A Brookfield business owner charged with selling cannabis wax out of a back room of a Burlington Avenue storefront waived his preliminary hearing on April 10 and was sentenced to the Cook County State’s Attorney’s Drug Abuse Program, more commonly known as “drug school,” a spokeswoman for the state’s attorney’s office has confirmed.
Shawn M. Odneal, 41, who operates Root 66 Aquaponic Garden Shop at 8863 Burlington Ave., was arrested by Riverside police on March 16 at the store along with an employee named James W. Wright, 51, of Lyons.
Both men were charged with felony manufacture and delivery of cannabis. At a hearing in front of Judge Pamela Leeming at the Maybrook courthouse on April 10, Wright pleaded guilty to a lesser charge of cannabis possession and was sentenced to two days in jail/time served.
Odneal, a Brookfield resident, will have charges against him dismissed as long as he completes the court’s drug program, which will require him to attend classes. If he completes the classes without being charged in the meantime, prosecutors will dismiss the charges. According to the state’s attorney’s office, Odneal’s next status hearing is July 10.
Drug school often is offered in Cook County as an alternative to criminal prosecution to adults who have been charged with drug possession (misdemeanor or felony) but who have no prior history of dealing drugs or violence and have no prior felony convictions.
In a post on the Root 66 Facebook page after the court hearing, Odneal declared his troubles at an end.
“Case closed and all charges dropped today!!! (As expected) … But having said that, I sincerely apologize for the embarrassing event we all had to endure,” Odneal wrote.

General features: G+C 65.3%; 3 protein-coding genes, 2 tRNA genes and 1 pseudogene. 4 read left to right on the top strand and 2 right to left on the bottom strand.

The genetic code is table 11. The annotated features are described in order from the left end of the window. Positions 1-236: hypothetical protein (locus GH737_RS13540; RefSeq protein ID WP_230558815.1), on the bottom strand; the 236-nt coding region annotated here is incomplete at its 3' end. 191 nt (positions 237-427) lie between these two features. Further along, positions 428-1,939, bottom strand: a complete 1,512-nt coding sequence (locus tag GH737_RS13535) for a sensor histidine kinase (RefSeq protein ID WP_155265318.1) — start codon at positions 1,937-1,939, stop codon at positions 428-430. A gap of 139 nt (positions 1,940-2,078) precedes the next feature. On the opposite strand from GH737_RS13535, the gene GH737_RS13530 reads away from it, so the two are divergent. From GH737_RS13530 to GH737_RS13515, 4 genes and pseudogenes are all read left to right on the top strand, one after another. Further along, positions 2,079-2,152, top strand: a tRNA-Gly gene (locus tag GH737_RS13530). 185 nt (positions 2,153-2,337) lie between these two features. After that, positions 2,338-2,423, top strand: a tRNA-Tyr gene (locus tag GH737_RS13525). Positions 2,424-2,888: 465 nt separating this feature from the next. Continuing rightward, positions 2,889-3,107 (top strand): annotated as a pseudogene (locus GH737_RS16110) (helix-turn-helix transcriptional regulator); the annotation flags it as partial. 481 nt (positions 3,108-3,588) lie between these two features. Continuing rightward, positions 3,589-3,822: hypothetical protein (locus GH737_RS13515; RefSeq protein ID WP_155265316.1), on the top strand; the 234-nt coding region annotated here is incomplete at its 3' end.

In the meantime, Odneal has started an online GoFundMe campaign, hoping to raise $8,000.
“We’re being forced to move out of Brookfield and clear my name of some wrongful allegations,” Odneal wrote in his plea to donors. “But once this has passed we’ll begin to rebuild. So now we are asking your support to regain our honor and continue helping educate the public about living happy and healthy.”
Odneal started the fundraising campaign on April 4. By April 11, five donors had come through with $450.
In addition to thanking customers for their support, Odneal also apologized to village residents and his landlord, Martin Lynch, who owns the storefront as well as Irish Times to the west and the former Cock Robin property to the east.
“Apologizes to all the citizens of Brookfield and my landlord Martin Lynch Irish Times for the fiasco, hope it didn’t disturb St Paddies lunch too much … my apologies to the Riverside and Brookfield PD’ s,” he wrote.
Attempts by the Landmark to reach Odneal by phone at Root 66 were unsuccessful.
Last week, Lynch confirmed to the Landmark that he was not renewing Root 66’s lease, which expires April 30
Lynch said he didn’t have another tenant ready to take over the space. However, Lynch did reveal that he’s been working with an architect to see whether it might be possible to build a new mixed-use development, one that conforms to the village’s new Station Area zoning code.